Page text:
And the CHRC has no evidence employers are using the delay before the federal ban on mandatory retirement comes into effect to take advantage of what they might misperceive as an opportunity, he said.
“What we’re saying is, ‘You had the appearance of defence in the law but it’s already been challenged by the federal court as not constitutional, so there are not many legs to stand on here should a complaint about this action come in. It could very well be found to be discriminatory.’”
However, the CHRC has received inquiries on the subject.
“People looked at it, thought, ‘Hmm, what are the implications of the transition period?’” said Gollob. “It was important to clarify the fact that this is not a loophole, this is not an opportunity, should anyone be thinking that it is.”
However, since the 2009 federal court ruling, the commission has received 300 complaints regarding mandatory retirement, he said.
Older workers have been forced out in the banking sector, said Whitten, citing cuts at banks that tend to impact older employees more than younger employees, based on “broader restructuring.” But these claims are very hard to prove when they’re buried amongst group terminations, he said.
Reluctant to name names without breaching the confidence of clients, Whitten said “some smaller, unsophisticated, federally regulated employers still have these policies under the misguided impression that they are enforceable until December of this year.”
While it’s unlikely employers would rely on a mandatory retirement policy across the board because of the federal court decision, he said, “a number of employers (are) operating under the misbegotten assumption that now was their opportunity to target employees over 65. As a result of this, they’ve engaged in some practices that I would say are kind of questionable.”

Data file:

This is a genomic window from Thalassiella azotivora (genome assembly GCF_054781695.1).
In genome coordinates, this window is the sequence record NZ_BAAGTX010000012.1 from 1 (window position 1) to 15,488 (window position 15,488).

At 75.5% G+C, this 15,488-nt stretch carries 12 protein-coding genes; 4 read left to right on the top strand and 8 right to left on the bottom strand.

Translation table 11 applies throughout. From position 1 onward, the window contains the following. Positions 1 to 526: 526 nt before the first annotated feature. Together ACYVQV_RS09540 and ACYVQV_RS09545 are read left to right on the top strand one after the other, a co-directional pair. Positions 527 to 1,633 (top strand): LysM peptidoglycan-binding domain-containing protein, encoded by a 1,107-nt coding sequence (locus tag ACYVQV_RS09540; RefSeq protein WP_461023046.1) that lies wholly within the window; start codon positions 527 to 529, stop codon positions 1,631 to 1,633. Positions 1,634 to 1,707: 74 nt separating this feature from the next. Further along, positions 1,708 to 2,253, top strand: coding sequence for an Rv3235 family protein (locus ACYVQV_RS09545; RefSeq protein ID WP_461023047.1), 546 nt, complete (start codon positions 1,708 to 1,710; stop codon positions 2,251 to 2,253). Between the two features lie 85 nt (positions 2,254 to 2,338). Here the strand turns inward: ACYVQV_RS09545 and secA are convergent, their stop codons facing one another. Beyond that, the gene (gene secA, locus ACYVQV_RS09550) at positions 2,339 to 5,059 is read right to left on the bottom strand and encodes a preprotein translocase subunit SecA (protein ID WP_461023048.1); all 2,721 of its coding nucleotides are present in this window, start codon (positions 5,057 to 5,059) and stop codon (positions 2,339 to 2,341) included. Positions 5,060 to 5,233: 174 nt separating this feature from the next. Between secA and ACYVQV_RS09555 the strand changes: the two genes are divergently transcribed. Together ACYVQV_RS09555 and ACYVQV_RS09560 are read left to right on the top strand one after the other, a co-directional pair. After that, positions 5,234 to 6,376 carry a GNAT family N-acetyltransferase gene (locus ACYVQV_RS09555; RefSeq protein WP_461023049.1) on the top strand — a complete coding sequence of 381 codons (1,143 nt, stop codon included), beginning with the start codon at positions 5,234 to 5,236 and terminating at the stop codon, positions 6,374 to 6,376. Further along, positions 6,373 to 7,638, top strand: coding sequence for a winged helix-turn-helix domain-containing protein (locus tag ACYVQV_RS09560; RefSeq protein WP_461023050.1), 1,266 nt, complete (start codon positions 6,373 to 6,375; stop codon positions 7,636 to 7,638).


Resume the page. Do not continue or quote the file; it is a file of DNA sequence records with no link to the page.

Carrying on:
Instead of being blatant and telling employees they’re too old for the job, companies are using more subtle means, such as putting older employees through a rigorous performance improvement plan or, alternatively, providing a severance package.
“So, basically, you’re putting the older employee in the proverbial rock and a hard place,” said Whitten.
But it’s nonsense to say employers are firing people “en masse,” said Levitt.
“Show me a single federal sector employer since that legislation was passed (that has) created a mandatory retirement policy where they didn’t have one before,” he said. “I don’t know of anyone in the sector who practises mandatory retirement — because the law is that clear.”
In the federal sector, generally, you’re dealing with massive employers, said Levitt, such as Rogers, Shaw, Air Canada or CNR, with the exception of smaller trucking companies — but they have associations, so they know the rules and are very conscious of their reputation.
The idea employers are up to these “tricks” is pure fiction, he said, and when Whitten is talking about mandatory retirement, he really means older workers are being targeted, which is a whole different issue.
“I bet you that there was some mass layoff at some employer and (Whitten’s) creating a plaintiff lawyer’s position that there’s a disproportionate number of older workers in the mix, which is a whole different issue. That’s not a mandatory retirement issue.”
Mandatory retirement is a form of age discrimination, said Gollob.
“Anything that says you’re too old, simply by virtue of your date of birth, could be viewed as age discrimination,” he said.
“Employers who think that they’re in a position to force employees to retire before they’re ready to should consider whether this could in fact lead to a complaint, and if that complaint were to be adjudicated could lead to a finding against that employer.”
The way HR legislation works, age does not have to be the only reason for a termination for it to be a violation, just one factor, said Whitten.